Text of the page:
The bachelor thesis was written by Tobias Sippl.
Providing serendipitous recommendations in a recommender system can lead to various problems. Not only is it hard to find an item which is both novel and relevant to the user, but the user should also engage with the item instead of discarding it as irrelevant. Serendipitous items tend to appear as unusual or unfitting at first, but turn out to be a pleasent surprise once investigated. So it is not only necessary to find a serendipitous item, but also to present it in a way which increases the likelihood that a user engages with it. An experiment was conducted in which participants interacted with a novel book recommender system and were assigned to either an experimental or a base group. The experimental group interacted with a visually enhanced version which was designed to trigger various heuristics aiming to increase user engagement and trust, while the base group used a comparatively bland interface. Trust and serendipity were then measured for each item and the recommender system itself. It was found that while it did not increase trust in the recommender system, serendipity was rated higher for books the participants did not know.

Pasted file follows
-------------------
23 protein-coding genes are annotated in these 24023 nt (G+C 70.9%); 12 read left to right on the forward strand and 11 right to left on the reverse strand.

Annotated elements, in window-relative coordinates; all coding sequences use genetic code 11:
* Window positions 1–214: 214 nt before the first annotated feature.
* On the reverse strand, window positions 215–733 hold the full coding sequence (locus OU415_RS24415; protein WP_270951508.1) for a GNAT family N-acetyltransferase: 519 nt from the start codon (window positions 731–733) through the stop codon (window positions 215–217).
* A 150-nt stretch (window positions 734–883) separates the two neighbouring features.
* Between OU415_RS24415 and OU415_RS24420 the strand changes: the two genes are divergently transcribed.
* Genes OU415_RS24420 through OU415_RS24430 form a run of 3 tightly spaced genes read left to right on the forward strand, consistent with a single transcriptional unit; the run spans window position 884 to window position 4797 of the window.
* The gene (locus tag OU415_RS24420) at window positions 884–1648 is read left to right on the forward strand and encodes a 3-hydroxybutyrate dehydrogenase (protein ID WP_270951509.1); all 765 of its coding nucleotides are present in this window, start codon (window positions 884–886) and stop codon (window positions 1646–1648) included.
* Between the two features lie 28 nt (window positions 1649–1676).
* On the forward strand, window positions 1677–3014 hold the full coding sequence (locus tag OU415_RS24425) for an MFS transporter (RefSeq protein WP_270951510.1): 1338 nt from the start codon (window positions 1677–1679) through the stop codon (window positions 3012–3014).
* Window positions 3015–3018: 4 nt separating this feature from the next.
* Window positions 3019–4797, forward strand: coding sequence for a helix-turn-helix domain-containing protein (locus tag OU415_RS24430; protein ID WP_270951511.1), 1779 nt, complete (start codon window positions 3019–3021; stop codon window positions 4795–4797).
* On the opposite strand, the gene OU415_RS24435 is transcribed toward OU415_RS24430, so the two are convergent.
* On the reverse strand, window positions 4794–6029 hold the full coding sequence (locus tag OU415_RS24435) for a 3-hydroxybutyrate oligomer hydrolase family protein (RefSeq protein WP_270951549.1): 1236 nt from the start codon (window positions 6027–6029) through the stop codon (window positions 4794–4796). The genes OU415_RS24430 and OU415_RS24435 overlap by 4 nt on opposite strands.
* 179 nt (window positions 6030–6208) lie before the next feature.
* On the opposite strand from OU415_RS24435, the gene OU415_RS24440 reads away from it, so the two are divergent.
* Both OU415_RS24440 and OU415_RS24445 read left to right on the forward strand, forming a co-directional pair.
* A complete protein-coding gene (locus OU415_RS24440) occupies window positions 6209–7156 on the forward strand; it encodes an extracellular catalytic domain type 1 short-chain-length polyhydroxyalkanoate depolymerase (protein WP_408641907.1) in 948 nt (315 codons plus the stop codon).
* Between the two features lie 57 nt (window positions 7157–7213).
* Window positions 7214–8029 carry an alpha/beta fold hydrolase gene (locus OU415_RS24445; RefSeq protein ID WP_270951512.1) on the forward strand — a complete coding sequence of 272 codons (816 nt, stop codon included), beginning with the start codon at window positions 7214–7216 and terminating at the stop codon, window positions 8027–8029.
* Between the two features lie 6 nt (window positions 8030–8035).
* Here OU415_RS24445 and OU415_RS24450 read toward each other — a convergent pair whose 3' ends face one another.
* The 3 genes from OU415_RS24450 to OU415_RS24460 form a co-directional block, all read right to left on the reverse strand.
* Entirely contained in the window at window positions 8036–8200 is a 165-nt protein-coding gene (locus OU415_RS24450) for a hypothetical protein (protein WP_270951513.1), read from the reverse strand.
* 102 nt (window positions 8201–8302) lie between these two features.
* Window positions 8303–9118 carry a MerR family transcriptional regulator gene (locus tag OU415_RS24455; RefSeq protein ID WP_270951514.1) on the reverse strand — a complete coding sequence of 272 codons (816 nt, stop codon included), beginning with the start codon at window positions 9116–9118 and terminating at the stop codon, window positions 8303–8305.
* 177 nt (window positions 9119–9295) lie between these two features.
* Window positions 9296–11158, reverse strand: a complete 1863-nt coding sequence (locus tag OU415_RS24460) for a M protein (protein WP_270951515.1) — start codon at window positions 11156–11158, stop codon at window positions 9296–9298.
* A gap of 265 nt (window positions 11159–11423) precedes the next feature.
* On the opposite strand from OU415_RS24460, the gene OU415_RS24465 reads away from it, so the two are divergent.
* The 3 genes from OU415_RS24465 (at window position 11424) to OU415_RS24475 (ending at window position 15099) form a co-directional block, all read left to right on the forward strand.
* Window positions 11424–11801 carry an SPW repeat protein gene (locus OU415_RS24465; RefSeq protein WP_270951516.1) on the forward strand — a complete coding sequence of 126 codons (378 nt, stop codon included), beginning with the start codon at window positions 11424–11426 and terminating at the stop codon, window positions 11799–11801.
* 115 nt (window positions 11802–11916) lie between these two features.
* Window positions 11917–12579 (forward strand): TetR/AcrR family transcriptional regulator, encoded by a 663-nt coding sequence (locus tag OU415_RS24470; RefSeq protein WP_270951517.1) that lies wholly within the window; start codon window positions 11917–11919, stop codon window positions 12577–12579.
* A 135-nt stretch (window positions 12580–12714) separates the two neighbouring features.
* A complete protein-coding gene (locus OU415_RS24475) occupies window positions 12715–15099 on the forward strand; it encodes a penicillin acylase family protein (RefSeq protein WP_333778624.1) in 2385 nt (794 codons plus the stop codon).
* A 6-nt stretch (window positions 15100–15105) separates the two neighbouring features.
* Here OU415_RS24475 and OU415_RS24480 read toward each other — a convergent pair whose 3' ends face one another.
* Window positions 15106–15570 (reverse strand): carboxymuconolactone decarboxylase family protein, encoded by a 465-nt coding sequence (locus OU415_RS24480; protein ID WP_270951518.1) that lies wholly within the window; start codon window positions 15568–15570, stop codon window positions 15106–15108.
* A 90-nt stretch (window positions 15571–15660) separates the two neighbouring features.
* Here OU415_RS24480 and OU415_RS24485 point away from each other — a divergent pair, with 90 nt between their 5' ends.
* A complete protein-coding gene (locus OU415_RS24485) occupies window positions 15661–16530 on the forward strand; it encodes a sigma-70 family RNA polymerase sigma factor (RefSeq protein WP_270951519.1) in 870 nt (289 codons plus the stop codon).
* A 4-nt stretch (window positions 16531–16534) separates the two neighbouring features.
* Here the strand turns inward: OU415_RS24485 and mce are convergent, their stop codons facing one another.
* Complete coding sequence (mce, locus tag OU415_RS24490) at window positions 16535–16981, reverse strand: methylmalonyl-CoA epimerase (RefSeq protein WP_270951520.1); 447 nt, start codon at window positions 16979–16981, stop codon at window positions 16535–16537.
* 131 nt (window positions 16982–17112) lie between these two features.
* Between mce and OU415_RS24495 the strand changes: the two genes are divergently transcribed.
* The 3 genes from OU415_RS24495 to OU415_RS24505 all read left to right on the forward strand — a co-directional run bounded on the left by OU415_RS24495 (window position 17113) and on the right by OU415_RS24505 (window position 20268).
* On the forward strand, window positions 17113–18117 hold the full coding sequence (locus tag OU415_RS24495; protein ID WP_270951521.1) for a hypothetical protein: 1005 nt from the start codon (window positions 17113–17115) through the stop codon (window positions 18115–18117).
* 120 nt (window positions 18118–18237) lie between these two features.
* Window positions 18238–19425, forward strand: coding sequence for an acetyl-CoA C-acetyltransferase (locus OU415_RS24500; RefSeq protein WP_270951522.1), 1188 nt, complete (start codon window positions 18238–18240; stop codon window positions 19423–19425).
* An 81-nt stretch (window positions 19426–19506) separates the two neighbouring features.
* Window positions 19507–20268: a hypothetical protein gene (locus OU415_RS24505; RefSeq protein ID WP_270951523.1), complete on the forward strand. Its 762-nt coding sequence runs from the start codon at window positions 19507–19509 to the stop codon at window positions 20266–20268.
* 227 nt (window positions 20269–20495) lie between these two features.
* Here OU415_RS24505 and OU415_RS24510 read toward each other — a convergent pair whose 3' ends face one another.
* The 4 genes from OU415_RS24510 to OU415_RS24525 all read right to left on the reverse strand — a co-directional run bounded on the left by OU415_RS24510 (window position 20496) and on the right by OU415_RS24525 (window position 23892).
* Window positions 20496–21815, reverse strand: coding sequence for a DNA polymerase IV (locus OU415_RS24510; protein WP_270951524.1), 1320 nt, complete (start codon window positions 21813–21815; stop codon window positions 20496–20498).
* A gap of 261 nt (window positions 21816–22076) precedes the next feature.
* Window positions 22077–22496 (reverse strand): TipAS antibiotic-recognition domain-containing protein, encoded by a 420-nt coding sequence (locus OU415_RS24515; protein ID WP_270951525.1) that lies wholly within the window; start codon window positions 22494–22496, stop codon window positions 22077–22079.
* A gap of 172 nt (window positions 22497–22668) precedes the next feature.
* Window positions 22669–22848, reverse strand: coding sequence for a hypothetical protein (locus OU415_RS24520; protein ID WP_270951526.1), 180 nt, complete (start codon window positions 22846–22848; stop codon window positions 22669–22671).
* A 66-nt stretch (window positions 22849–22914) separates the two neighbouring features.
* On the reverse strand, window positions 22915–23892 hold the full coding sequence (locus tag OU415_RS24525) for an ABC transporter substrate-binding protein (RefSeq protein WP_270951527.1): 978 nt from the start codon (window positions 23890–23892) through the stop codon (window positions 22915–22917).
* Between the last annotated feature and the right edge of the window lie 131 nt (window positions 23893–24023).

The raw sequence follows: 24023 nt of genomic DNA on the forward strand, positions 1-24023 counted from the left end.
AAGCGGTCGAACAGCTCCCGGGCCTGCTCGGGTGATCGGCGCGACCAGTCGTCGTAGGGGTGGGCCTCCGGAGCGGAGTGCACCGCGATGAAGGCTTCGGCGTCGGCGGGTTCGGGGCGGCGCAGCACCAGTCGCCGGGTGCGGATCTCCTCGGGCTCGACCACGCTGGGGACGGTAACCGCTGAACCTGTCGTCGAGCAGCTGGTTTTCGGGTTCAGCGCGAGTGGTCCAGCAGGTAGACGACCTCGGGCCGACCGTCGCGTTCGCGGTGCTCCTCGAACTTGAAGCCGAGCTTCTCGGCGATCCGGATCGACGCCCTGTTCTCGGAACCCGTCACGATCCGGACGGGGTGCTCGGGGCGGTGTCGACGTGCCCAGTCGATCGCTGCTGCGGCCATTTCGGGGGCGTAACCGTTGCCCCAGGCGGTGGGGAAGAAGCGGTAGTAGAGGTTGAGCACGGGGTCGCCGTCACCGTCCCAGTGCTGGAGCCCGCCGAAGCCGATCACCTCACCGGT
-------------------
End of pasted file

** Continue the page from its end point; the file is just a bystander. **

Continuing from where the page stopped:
Supervisor: Irina Nalis-Neuner, Co-Supervisor: Julia Neidhardt